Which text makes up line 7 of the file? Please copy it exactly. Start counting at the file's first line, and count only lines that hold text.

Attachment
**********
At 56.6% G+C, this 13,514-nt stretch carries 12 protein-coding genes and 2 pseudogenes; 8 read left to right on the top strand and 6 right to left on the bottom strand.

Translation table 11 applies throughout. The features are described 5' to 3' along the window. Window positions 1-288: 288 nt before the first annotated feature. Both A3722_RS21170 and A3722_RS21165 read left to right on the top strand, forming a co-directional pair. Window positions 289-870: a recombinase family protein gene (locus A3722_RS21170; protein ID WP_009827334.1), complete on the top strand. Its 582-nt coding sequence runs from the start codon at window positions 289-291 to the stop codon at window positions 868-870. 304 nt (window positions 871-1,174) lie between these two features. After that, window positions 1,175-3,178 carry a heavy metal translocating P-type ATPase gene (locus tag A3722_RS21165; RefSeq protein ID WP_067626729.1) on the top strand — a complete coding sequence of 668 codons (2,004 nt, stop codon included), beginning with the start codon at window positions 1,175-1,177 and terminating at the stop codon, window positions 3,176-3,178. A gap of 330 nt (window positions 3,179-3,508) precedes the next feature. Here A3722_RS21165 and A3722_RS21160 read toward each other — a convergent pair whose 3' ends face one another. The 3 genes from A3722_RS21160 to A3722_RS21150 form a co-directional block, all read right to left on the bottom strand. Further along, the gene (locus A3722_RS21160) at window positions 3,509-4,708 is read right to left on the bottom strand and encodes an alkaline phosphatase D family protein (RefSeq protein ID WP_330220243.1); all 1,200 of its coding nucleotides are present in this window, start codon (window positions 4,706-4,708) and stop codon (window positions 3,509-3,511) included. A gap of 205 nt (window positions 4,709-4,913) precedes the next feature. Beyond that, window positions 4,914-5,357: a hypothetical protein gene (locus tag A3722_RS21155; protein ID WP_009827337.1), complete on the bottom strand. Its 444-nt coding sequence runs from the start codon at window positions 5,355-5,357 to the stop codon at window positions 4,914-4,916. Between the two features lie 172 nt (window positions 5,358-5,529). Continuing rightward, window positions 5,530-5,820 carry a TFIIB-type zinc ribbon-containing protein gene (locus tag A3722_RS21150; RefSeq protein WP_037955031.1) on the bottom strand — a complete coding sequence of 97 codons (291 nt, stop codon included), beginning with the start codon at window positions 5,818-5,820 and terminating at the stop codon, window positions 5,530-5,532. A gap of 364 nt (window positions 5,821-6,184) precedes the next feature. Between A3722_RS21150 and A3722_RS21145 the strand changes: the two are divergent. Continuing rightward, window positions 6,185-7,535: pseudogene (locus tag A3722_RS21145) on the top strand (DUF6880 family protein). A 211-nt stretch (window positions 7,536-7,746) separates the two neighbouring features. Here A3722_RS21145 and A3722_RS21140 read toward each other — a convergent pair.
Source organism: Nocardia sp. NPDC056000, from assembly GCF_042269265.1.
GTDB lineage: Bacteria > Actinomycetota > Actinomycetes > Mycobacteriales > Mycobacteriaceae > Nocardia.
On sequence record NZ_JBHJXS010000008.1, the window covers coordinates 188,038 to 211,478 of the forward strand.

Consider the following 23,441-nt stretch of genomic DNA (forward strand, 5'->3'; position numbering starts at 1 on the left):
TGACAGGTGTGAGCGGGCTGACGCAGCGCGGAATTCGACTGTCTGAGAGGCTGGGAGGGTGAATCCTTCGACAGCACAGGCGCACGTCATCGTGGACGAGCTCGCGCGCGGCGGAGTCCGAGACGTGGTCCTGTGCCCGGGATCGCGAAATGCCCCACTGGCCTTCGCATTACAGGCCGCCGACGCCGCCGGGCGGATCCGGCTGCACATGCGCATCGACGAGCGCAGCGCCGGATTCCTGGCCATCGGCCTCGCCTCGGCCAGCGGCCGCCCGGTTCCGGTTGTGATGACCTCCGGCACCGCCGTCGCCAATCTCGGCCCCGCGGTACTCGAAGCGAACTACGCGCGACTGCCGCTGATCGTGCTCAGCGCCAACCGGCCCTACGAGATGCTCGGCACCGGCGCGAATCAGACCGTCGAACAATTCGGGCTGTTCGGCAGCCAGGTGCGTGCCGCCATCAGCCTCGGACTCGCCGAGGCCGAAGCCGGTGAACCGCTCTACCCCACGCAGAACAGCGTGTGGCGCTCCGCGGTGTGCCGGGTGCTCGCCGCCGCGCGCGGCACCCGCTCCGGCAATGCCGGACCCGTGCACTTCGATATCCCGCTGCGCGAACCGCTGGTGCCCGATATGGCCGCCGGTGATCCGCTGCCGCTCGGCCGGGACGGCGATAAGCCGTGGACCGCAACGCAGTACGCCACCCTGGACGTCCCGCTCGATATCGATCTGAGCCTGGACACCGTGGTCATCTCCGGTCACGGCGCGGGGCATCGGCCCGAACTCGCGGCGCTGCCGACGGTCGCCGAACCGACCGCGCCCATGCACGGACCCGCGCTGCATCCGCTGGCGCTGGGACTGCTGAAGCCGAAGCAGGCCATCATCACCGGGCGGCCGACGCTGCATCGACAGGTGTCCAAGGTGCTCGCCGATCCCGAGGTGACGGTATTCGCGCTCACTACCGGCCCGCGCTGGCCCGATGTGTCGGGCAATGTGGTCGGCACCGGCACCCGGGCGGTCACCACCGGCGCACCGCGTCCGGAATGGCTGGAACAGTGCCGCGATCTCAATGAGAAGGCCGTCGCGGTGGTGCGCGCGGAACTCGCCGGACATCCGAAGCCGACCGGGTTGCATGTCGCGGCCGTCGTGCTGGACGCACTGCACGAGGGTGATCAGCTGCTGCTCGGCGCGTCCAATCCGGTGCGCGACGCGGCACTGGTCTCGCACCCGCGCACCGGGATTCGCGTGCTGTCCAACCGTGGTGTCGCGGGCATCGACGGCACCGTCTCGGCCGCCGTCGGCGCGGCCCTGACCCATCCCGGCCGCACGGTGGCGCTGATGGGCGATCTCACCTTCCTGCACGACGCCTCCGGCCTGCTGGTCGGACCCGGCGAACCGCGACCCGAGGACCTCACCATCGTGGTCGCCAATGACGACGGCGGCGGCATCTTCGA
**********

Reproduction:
TGACAGGTGTGAGCGGGCTGACGCAGCGCGGAATTCGACTGTCTGAGAGGCTGGGAGGGTGAATCCTTCGACAGCACAGGCGCACGTCATCGTGGACGAGCTCGCGCGCGGCGGAGTCCGAGACGTGGTCCTGTGCCCGGGATCGCGAAATGCCCCACTGGCCTTCGCATTACAGGCCGCCGACGCCGCCGGGCGGATCCGGCTGCACATGCGCATCGACGAGCGCAGCGCCGGATTCCTGGCCATCGGCCTCGCCTCGGCCAGCGGCCGCCCGGTTCCGGTTGTGATGACCTCCGGCACCGCCGTCGCCAATCTCGGCCCCGCGGTACTCGAAGCGAACTACGCGCGACTGCCGCTGATCGTGCTCAGCGCCAACCGGCCCTACGAGATGCTCGGCACCGGCGCGAATCAGACCGTCGAACAATTCGGGCTGTTCGGCAGCCAGGTGCGTGCCGCCATCAGCCTCGGACTCGCCGAGGCCGAAGCCGGTGAACCGCTCTACCCCACGCAGAACAGCGTGTGGCGCTCCGCGGTGTGCCGGGTGCTCGCCGCCGCGCGCGGCACCCGCTCCGGCAATGCCGGACCCGTGCACTTCGATATCCCGCTGCGCGAACCGCTGGTGCCCGATATGGCCGCCGGTGATCCGCTGCCGCTCGGCCGGGACGGCGATAAGCCGTGGACCGCAACGCAGTACGCCACCCTGGACGTCCCGCTCGATATCGATCTGAGCCTGGACACCGTGGTCATCTCCGGTCACGGCGCGGGGCATCGGCCCGAACTCGCGGCGCTGCCGACGGTCGCCGAACCGACCGCGCCCATGCACGGACCCGCGCTGCATCCGCTGGCGCTGGGACTGCTGAAGCCGAAGCAGGCCATCATCACCGGGCGGCCGACGCTGCATCGACAGGTGTCCAAGGTGCTCGCCGATCCCGAGGTGACGGTATTCGCGCTCACTACCGGCCCGCGCTGGCCCGATGTGTCGGGCAATGTGGTCGGCACCGGCACCCGGGCGGTCACCACCGGCGCACCGCGTCCGGAATGGCTGGAACAGTGCCGCGATCTCAATGAGAAGGCCGTCGCGGTGGTGCGCGCGGAACTCGCCGGACATCCGAAGCCGACCGGGTTGCATGTCGCGGCCGTCGTGCTGGACGCACTGCACGAGGGTGATCAGCTGCTGCTCGGCGCGTCCAATCCGGTGCGCGACGCGGCACTGGTCTCGCACCCGCGCACCGGGATTCGCGTGCTGTCCAACCGTGGTGTCGCGGGCATCGACGGCACCGTCTCGGCCGCCGTCGGCGCGGCCCTGACCCATCCCGGCCGCACGGTGGCGCTGATGGGCGATCTCACCTTCCTGCACGACGCCTCCGGCCTGCTGGTCGGACCCGGCGAACCGCGACCCGAGGACCTCACCATCGTGGTCGCCAATGACGACGGCGGCGGCATCTTCGA